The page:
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Comment Preferences

  •  Samaritan's Purse? Seriously...? (0+ / 0-)

    ...any reporter who would think of Samaritan's Purse as a good source for local contacts is indeed poorly informed. And lazy to boot.

    Frankly, the whole humanitarian world knows what Samaritan's Purse is, and is not.

    It only takes a quick google to discover.

    Cheers.

  •  Profits vs journalism. (6+ / 0-)

    From the article you link:

    There is an easy solution to this problem: Hire local reporters. One notable exception to the history of poor coverage of Africa is the BBC, whose World Service has long maintained correspondents in most of the continent's capital cities. Although the World Service's budget has been slashed repeatedly due to declining government support, the BBC has managed to keep much of its Africa coverage afloat by relying largely on local reporters to get the story. This has been particularly important in Somalia. For two decades, it has been nearly impossible for Western reporters to fully and freely report from Somalia due to safety concerns, but the BBC Somali Service's team of local correspondents and producers do an excellent job of getting the news out from their own country. There's no reason that other major media providers couldn't hire local reporters to improve their coverage as well. Rather than relegating them to second-tier or co-author status, why not hire Africans as country or regional correspondents?
    One problem of course is that the World Service has evolved from the Empire Service and so tends to concentrate on Anglophone countries. It does however have a production base in Nigeria which sends its programming to London for onward transmission. They have however been reporting on the food crisis in Western Africa for over  6 months.

    RTF (the French national network) does have a smaller but similar operation in the Francophone areas of Africa. Again this reflects its colonial past however the French government has only recently moved into doing English language coverage through its France 24 operation.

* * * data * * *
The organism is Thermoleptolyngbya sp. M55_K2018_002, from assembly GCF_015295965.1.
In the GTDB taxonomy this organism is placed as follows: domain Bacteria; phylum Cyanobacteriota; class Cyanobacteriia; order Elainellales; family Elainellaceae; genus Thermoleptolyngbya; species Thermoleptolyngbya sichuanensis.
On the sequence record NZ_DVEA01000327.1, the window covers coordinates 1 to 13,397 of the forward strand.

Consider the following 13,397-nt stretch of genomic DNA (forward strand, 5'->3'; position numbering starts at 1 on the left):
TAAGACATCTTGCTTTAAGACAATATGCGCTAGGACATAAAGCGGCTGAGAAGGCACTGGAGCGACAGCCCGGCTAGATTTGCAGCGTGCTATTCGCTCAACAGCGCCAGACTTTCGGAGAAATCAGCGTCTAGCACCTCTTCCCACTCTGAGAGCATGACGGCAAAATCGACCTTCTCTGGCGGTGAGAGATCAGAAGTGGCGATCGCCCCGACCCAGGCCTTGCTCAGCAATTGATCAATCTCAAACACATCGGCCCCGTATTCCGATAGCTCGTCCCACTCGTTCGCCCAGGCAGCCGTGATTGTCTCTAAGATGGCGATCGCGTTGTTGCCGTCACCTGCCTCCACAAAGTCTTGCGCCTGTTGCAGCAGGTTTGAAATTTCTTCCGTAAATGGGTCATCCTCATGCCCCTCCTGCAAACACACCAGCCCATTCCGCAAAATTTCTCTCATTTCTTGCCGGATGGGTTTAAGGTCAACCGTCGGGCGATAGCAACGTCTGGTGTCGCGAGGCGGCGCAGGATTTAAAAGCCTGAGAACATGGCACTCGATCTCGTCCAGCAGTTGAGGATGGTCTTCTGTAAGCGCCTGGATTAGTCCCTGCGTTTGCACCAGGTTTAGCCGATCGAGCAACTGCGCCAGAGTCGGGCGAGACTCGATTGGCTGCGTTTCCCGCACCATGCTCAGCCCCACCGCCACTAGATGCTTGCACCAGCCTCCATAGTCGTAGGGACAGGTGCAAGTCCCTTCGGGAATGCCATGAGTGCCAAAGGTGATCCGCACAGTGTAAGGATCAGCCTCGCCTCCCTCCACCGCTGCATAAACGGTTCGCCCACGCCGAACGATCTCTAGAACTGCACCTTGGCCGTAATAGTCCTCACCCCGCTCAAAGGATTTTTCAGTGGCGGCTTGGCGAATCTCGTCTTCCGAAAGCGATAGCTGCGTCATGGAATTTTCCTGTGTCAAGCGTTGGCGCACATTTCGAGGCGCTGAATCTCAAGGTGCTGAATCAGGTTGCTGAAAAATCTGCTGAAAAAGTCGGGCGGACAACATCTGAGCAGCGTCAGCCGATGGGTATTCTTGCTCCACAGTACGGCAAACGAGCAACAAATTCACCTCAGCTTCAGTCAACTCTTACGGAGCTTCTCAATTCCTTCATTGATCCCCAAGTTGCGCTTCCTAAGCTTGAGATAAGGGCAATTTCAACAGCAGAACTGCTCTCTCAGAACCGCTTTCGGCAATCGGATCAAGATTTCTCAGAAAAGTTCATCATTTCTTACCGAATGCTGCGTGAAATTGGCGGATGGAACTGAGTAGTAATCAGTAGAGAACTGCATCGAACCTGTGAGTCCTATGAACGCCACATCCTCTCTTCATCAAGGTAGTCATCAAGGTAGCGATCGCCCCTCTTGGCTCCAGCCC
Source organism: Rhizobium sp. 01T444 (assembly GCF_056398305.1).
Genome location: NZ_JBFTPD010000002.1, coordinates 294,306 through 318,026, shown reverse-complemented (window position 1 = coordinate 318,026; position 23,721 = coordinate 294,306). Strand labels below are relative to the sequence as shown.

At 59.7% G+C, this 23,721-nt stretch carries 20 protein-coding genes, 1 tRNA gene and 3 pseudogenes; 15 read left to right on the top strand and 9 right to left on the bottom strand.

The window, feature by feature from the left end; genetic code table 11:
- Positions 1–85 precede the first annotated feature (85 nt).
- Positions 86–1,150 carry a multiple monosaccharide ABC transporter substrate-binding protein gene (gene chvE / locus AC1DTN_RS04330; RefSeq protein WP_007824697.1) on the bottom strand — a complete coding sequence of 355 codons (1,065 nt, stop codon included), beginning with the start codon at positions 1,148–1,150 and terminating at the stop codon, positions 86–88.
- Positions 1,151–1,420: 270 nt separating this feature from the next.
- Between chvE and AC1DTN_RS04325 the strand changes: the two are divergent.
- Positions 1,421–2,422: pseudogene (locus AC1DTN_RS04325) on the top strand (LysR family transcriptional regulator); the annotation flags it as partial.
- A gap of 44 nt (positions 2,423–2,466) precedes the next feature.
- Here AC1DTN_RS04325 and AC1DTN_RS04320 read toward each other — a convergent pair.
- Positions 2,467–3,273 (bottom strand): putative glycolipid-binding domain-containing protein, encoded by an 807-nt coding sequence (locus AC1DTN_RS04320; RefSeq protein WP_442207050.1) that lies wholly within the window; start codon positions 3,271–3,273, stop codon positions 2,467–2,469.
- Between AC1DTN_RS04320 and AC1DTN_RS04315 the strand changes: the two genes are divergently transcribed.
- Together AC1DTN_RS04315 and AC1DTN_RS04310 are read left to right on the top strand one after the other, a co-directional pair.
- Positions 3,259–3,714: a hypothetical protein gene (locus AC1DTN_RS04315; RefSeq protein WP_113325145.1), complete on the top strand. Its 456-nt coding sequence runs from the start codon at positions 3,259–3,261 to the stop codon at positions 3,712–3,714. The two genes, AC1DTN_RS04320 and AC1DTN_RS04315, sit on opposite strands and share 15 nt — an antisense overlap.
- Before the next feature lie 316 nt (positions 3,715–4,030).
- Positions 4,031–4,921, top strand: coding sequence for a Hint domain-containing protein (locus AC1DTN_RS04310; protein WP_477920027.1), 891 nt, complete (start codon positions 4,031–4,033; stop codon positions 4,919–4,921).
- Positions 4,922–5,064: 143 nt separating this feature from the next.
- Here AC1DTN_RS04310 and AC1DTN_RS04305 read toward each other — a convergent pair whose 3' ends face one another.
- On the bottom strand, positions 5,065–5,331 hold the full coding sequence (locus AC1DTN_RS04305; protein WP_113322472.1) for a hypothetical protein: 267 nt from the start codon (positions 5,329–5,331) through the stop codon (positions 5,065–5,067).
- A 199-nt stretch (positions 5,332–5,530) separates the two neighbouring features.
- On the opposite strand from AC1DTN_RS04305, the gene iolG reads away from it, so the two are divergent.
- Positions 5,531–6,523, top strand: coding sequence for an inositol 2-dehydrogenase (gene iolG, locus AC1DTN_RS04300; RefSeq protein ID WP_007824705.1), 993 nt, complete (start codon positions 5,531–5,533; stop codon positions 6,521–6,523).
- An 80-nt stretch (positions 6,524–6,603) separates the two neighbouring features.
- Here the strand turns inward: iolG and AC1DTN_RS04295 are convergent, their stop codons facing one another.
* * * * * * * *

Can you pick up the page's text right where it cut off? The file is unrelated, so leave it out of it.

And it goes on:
Another very honorable exception to the rule is Al Jazeera which does have a remit to cover otherwise unreported areas - how much you can call it a western media outlet depends on your view of Doha I suppose.

    What all three have in common is they have a degree of state subsidy - RTF and the BBC directly from government although the World Service will move to being fdunded from the general BBC licence fee in the UK over the next few years, Al Jazeera is the baby of one of the ruling family but has moved more towards having to at least break even with its advertising income replacing this semi-state subsidy.

    Why doesn't Mitt Romney carry an iPhone? 1. He has staff to carry his cellphone 2. He has an Ann Droid.

    by Lib Dem FoP on Thu Sep 20, 2012 at 01:04:53 AM PDT

  •  Once again we learn that the press is not what we (0+ / 0-)

    thought it was.

    Is there any source a person could go to for better news about Africa.  There must be people around the country who can speak some of those languages.  Do any of them have websites, or newspapers?

    •  Alertnet calls itself... (0+ / 0-)

      ..."the world's humanitarian news site"...

      It's a unit of Reuter's, found here.

      Tho' from experience working in several remote locales, I'd point out that using a single source of information for perspectives on complex issues will yield less than ideal results.

      Cheers.